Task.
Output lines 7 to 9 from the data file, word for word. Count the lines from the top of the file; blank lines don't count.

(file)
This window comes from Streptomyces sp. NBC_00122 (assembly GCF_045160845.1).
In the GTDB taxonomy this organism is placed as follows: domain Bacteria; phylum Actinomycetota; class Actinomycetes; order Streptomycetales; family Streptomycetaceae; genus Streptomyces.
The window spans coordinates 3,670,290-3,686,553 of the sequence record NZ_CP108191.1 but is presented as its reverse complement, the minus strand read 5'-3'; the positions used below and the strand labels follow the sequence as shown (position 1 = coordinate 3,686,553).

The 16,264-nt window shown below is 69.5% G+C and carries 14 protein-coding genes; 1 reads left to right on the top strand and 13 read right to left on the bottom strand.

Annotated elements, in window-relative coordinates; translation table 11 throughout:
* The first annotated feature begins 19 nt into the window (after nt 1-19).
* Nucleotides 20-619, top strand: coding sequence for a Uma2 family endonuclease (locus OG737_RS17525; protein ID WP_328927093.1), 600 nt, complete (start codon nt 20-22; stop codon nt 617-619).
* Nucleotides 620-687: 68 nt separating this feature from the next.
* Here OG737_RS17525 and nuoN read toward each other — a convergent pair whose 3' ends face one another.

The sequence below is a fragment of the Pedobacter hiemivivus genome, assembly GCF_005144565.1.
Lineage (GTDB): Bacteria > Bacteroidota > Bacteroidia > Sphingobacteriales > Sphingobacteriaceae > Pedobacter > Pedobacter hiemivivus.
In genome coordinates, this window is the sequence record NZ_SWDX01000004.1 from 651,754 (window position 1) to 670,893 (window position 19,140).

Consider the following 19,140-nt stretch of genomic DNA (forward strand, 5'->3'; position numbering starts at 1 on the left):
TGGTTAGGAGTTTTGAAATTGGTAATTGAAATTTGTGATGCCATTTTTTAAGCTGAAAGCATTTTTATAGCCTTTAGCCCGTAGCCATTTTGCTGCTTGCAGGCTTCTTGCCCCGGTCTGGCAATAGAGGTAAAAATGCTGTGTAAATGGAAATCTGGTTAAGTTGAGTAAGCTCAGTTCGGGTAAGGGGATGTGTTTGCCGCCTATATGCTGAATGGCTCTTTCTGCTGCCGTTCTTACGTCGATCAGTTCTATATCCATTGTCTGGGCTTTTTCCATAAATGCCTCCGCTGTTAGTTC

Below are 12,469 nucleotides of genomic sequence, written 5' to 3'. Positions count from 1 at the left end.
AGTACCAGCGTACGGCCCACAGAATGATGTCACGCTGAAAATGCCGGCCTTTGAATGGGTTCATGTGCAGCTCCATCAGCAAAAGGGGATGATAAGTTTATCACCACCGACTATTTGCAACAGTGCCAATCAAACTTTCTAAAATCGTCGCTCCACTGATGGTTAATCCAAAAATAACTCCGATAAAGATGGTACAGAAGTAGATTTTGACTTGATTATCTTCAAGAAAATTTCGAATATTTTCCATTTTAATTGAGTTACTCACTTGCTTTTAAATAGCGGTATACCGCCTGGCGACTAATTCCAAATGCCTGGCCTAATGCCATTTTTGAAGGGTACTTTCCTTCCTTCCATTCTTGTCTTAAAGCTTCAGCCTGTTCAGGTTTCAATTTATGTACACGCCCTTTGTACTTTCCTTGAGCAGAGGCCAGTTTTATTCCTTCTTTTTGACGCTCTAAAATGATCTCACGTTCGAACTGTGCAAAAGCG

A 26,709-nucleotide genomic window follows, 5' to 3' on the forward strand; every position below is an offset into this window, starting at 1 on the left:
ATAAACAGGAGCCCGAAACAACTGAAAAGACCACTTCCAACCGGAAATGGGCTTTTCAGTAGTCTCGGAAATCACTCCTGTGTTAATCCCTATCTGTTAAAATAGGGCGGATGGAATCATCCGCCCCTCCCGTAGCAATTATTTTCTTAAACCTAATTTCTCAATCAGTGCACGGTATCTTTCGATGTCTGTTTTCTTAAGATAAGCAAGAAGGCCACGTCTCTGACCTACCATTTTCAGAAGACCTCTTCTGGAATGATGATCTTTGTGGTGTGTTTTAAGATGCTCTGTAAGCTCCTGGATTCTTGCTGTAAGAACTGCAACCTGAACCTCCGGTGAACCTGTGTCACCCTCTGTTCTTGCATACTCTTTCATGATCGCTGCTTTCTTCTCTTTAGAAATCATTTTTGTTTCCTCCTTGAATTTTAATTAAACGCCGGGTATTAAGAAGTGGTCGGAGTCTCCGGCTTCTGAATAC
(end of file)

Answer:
* Nucleotides 20-619, top strand: coding sequence for a Uma2 family endonuclease (locus OG737_RS17525; protein ID WP_328927093.1), 600 nt, complete (start codon nt 20-22; stop codon nt 617-619).
* Nucleotides 620-687: 68 nt separating this feature from the next.
* Here OG737_RS17525 and nuoN read toward each other — a convergent pair whose 3' ends face one another.